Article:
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13790Re: [GPSL] Freee Fall Camera

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  • James Ewen
    Feb 12, 2014
      On Wed, Feb 12, 2014 at 6:16 PM, Pete Lilja <plilja@...> wrote:

      > GoPros aren't particularly heavy and are well protected I their case. I
      > wouldn't hazard a guess on the rpm rate.

      Depending upon the mode the camera was in, the frame rate could be up
      to 100 frames per second, but more likely 60 or 30 fps. Listening to
      the audio, it sounds like it's pretty close to 60 Hz. Play the video
      audio along with a tone generator and match the heterodyning.

      Load up the video, and go to this website
      http://onlinetonegenerator.com/ Set the tone generator for 59.8 Hz.
      Start the tone generator and play the video from about 0:30 until
      impact. You can hear the heterodyne start to synchronize as the speed
      of rotation picks up. By the time of impact, the troughs and valleys
      in the mixing audio just about synchronize. Wearing a headset or
      earphones helps with hearing the heterodyning.

      > James - you're the first person to comment on his using the grass rather
      > than the asphalt. He does it to reduce wear on the tundra tires ( which,
      > interestingly, are inflated to only 4 psi!)

      I figured he had tundra tires on the aircraft... They work well for
      landing on gravel bars!

      > Maybe something is lost in the video. The approach angles seem very
      > comfortable. Speeds are very slow in that plane.

      The fish-eye distortion of the camera probably makes the approach
      angle look lower than it is.

      > On Wednesday, February 12, 2014, Joe <nss@...> wrote:
      >> It is a camera in free fall from a very high altitude 10K+ probably

      Judging by the visual references from the aircraft, and skydiving
      experience, I guessed somewhere just over 3000 AGL. 3000 to 3500 feet
      above ground is the usual place to throw students out of the plane.

      If you do the math, where d = 1/2*g*t^2, with g being gravitational
      acceleration, and t being 27 seconds between drop and splat, that
      works out to 3572.1. That's pretty close to my eyeball estimate, and
      I'm happy with saying somewhere around 3500 AGL.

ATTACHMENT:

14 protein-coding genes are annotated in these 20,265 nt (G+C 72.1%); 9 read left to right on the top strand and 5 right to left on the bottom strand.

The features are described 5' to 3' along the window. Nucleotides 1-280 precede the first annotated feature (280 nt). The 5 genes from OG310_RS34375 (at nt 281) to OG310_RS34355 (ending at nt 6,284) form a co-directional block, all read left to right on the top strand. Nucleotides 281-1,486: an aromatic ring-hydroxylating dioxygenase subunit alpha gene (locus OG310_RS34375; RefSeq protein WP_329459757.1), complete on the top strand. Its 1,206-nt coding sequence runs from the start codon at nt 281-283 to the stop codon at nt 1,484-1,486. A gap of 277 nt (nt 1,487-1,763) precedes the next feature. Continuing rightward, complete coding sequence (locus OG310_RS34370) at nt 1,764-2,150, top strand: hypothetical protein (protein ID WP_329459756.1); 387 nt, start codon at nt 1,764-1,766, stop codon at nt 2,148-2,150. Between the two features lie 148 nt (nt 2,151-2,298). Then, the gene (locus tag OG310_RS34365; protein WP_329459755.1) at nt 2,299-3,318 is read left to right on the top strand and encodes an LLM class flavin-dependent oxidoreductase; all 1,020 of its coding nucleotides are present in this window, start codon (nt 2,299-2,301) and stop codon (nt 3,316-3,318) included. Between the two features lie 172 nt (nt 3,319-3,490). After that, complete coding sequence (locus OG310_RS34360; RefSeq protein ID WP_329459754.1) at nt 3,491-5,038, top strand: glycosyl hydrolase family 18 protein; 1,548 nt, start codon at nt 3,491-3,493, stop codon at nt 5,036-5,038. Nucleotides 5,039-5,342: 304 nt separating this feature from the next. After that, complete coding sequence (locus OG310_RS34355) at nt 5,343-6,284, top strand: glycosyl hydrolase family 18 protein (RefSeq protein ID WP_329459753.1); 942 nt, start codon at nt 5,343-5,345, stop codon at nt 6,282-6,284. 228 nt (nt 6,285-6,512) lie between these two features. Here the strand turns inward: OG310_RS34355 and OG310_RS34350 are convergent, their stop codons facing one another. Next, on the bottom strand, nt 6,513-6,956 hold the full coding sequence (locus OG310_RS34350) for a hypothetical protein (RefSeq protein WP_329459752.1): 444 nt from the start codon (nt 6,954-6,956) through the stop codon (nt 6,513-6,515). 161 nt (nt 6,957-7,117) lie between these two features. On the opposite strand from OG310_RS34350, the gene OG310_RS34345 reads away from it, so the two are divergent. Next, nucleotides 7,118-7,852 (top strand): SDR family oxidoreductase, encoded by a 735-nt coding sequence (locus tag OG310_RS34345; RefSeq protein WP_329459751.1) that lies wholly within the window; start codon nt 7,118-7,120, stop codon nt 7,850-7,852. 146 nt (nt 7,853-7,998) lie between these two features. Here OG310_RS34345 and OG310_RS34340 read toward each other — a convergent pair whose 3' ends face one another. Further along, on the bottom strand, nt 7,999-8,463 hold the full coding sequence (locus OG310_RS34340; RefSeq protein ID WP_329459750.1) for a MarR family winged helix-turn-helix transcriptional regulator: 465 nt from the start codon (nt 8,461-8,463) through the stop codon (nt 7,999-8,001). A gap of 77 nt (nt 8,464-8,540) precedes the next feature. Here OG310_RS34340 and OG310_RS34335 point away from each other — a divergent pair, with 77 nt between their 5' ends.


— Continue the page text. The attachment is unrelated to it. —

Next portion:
>> Like i said forst time I wonder what the G forces were at impact and what
      >> rpm it got to to synk the video like that?

      The G forces weren't as high as they could have been. The pig pen was
      soft mud rather than rock or concrete, so there's a bit of squish
      factor. The high spin rate would also make the camera roll,
      distributing the impact slightly. I'd like a much higher frame rate to
      be able to get time of impact and time of cessation of the initial
      impact to be able to calculate the actual G forces sustained. You can
      see the bounce and roll in the video. As I stated to another on
      Facebook yesterday, I'd suspect there was more force exerted on the
      case by the pig's jaws than the impact.

      BTW, if you fall out of a plane and land in a pig pen, you have about
      14 seconds before you become lunch... get up and run!

      The camera was recovered 8 months after it fell. It sounds like the
      camera lay in the pig pen for 8 months according to the guy that found
      the camera in his pig pen. That's more a testament to camera
      durability than falling 3500 feet!

      It's all about physics and math... those things that kids say they
      will never use after graduating high school. Thank you to all my
      instructors for giving me a sound basis from which to derive many
      thousands of hours of future enjoyment. Without that education I'd be
      sitting on my couch wondering things like "How high is that plane
      flying?", "How fast is that camera tumbling?", or a plethora of other
      easily deduced or calculated facts.

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